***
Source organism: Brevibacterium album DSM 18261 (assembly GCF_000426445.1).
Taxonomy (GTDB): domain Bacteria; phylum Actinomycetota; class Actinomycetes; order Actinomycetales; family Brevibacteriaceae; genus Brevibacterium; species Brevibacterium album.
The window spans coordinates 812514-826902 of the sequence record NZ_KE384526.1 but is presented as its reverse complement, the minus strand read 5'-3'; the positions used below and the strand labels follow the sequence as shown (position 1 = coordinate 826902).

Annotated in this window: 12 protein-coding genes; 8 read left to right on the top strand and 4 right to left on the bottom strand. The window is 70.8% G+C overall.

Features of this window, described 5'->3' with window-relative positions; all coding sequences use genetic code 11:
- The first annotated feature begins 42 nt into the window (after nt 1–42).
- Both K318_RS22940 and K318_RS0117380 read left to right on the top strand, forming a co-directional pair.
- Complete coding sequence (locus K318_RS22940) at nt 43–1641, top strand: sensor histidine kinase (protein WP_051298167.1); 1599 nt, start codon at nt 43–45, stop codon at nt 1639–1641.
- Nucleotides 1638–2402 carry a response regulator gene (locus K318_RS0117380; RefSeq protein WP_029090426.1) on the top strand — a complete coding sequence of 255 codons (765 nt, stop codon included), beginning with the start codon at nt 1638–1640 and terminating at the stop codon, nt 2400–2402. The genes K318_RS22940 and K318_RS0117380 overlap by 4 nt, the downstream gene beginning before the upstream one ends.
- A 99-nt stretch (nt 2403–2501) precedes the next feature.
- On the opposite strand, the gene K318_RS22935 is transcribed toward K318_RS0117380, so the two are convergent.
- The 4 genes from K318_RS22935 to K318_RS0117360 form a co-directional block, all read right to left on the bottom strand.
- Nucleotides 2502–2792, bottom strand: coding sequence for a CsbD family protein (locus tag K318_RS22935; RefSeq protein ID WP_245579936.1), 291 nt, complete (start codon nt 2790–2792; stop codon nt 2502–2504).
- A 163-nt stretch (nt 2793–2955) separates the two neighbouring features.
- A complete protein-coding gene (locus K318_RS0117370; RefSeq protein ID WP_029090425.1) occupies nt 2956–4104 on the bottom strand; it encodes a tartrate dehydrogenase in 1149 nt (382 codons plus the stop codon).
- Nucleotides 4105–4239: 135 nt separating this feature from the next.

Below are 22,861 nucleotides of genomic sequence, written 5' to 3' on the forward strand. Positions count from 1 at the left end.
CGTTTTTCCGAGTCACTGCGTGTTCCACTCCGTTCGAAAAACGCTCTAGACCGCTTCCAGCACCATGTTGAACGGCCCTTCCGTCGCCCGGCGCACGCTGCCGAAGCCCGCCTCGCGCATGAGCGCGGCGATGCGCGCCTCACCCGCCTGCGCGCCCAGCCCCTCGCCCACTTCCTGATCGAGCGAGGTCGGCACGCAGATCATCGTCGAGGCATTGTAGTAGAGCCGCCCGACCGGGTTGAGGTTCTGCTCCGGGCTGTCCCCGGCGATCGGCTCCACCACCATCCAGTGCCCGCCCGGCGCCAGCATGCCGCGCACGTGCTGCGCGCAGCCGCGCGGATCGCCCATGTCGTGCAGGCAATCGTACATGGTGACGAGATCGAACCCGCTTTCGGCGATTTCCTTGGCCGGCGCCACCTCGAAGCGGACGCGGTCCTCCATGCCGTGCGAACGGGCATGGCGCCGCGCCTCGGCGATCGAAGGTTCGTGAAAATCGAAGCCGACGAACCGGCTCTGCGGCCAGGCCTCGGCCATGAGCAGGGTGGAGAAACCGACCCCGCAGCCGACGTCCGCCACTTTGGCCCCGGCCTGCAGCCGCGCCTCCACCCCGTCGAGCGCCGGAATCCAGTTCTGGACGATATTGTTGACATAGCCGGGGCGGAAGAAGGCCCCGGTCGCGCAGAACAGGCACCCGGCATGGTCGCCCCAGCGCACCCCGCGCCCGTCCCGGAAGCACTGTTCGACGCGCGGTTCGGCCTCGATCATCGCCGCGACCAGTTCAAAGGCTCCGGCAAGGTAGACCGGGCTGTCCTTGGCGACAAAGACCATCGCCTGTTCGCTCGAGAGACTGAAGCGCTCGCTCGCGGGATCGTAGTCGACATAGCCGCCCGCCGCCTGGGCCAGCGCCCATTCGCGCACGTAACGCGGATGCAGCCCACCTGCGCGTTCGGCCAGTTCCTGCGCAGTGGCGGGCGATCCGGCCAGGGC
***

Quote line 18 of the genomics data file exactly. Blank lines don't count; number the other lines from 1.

CGTTTTTCCGAGTCACTGCGTGTTCCACTCCGTTCGAAAAACGCTCTAGACCGCTTCCAGCACCATGTTGAACGGCCCTTCCGTCGCCCGGCGCACGCTGCCGAAGCCCGCCTCGCGCATGAGCGCGGCGATGCGCGCCTCACCCGCCTGCGCGCCCAGCCCCTCGCCCACTTCCTGATCGAGCGAGGTCGGCACGCAGATCATCGTCGAGGCATTGTAGTAGAGCCGCCCGACCGGGTTGAGGTTCTGCTCCGGGCTGTCCCCGGCGATCGGCTCCACCACCATCCAGTGCCCGCCCGGCGCCAGCATGCCGCGCACGTGCTGCGCGCAGCCGCGCGGATCGCCCATGTCGTGCAGGCAATCGTACATGGTGACGAGATCGAACCCGCTTTCGGCGATTTCCTTGGCCGGCGCCACCTCGAAGCGGACGCGGTCCTCCATGCCGTGCGAACGGGCATGGCGCCGCGCCTCGGCGATCGAAGGTTCGTGAAAATCGAAGCCGACGAACCGGCTCTGCGGCCAGGCCTCGGCCATGAGCAGGGTGGAGAAACCGACCCCGCAGCCGACGTCCGCCACTTTGGCCCCGGCCTGCAGCCGCGCCTCCACCCCGTCGAGCGCCGGAATCCAGTTCTGGACGATATTGTTGACATAGCCGGGGCGGAAGAAGGCCCCGGTCGCGCAGAACAGGCACCCGGCATGGTCGCCCCAGCGCACCCCGCGCCCGTCCCGGAAGCACTGTTCGACGCGCGGTTCGGCCTCGATCATCGCCGCGACCAGTTCAAAGGCTCCGGCAAGGTAGACCGGGCTGTCCTTGGCGACAAAGACCATCGCCTGTTCGCTCGAGAGACTGAAGCGCTCGCTCGCGGGATCGTAGTCGACATAGCCGCCCGCCGCCTGGGCCAGCGCCCATTCGCGCACGTAACGCGGATGCAGCCCACCTGCGCGTTCGGCCAGTTCCTGCGCAGTGGCGGGCGATCCGGCCAGGGC